Mandala of the thin bodies: Fedorov-Sergeyev

I came across the above image on a Russian poetry site. As an aspiring poet myself it impressed me. In fact it made me laugh. Although Inna is Russian she lives in the UK so I checked to see if she had a Facebook page. Lo and behold she did.

Unfortunately I discovered that some of her posts cannot be seen – the political ones. Like mine they are no doubt scrutinised and sometimes wiped out by an evil entity, or entities, with the audacity, if not my authority, to remove them. My last blog-post was on the same subject as Inna’s poem – the unbelievability of Bellingcat’s image manipulation via the loyal auspices of Professor Hassan Ugail’s team at the University of Bradford.

I have asked Professor Ugail if the images were manipulated. He has been proudly splashing on Twitter Bellingcat’s “proof” that Sergeyev and Fedotov are the same person – something unbelievable to most people who view the undoctored images. Professor Ugail has yet to respond – that’s if he can see my last blog-post. There has been very little traffic from Twitter.

The artwork accompanying Inna’s poem is in the form of a passport – with a manipulated image one side, and the passport details made into a mandala with name, date of birth, passport number, mother and father, more dates of birth, figures and unfathomable codes. In short a very clever idea, a worthy pun on the nonsense the Skripal narrative has become. Though not for the Skripals.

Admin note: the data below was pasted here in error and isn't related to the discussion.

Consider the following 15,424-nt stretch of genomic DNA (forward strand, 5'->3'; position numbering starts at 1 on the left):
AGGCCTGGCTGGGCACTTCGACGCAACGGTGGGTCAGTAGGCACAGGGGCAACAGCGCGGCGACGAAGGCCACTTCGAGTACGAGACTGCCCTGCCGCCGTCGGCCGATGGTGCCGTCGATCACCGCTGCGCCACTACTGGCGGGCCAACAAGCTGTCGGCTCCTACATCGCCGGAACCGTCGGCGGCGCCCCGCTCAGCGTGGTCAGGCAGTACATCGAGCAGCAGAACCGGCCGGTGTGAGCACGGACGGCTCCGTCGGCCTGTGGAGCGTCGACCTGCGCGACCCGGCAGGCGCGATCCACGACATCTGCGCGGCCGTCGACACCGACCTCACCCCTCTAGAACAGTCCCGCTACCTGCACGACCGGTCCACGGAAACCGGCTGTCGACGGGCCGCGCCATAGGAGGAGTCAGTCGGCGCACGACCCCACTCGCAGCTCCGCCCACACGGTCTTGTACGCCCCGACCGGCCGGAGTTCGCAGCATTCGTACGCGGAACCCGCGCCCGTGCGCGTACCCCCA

This is the image of Sergeyev dropped directly from the Dagestan war footage in the video supplied by Bellingcat alongside the passport image allegedly leaked to Bellingcat.

Bellingcat man

And this is what Professor Ugail’s team managed to do with it.

Professor Hassan Ugail image

On this evidence if the police ever get hold of Professor Ugail’s software I suspect justice will take yet another retrogressive step.

Inna calls her poem “Mandala of the thin bodies”. She uses poetic licence and labels Fedotov – Fedorov. This hardly matters in the world of poetry, prose and fiction, whereas in the word of fact it ought to matter. I think the border-line between fact and fiction is getting less and less distinct. There is a significant difference between the patronymic Vyacheslavovich (son of Vyacheslavov) and Vyacheslavich (son of Vyacheslav) but that has not seemed to bother Bellingcat – which has become highly-prized and well-funded by governments whose leaders are keeping their tortoise necks in their tortoise shells. No sensible person would stick out a neck regarding some of these incredible stories.

Anyway, it is not all doom and gloom, for the poorer people in society. At least we can be entertained by Inna’s poem which gives all the matrices, coordinates, cross-hairs, rays and sectors for Sergeyev’s family, mother, father, children, neighbours, dates of birth, dates and times of flights all over the planet. Thank you Inna of the Mandela. Thank you for cheering us up.

Note: Although its use was not for commercial reasons I have edited this post so as not to infringe Inna’s intellectual property rights. For Russian readers Inna’s poem can be found here.

There is also a connected mandala about the visit to Salisbury cathedral by Alexander Petrov and his birthdate mandela. Also very beautiful. I have yet to work out how seriously Inna takes her mandala creation, and if I have offended her: прости Инна.

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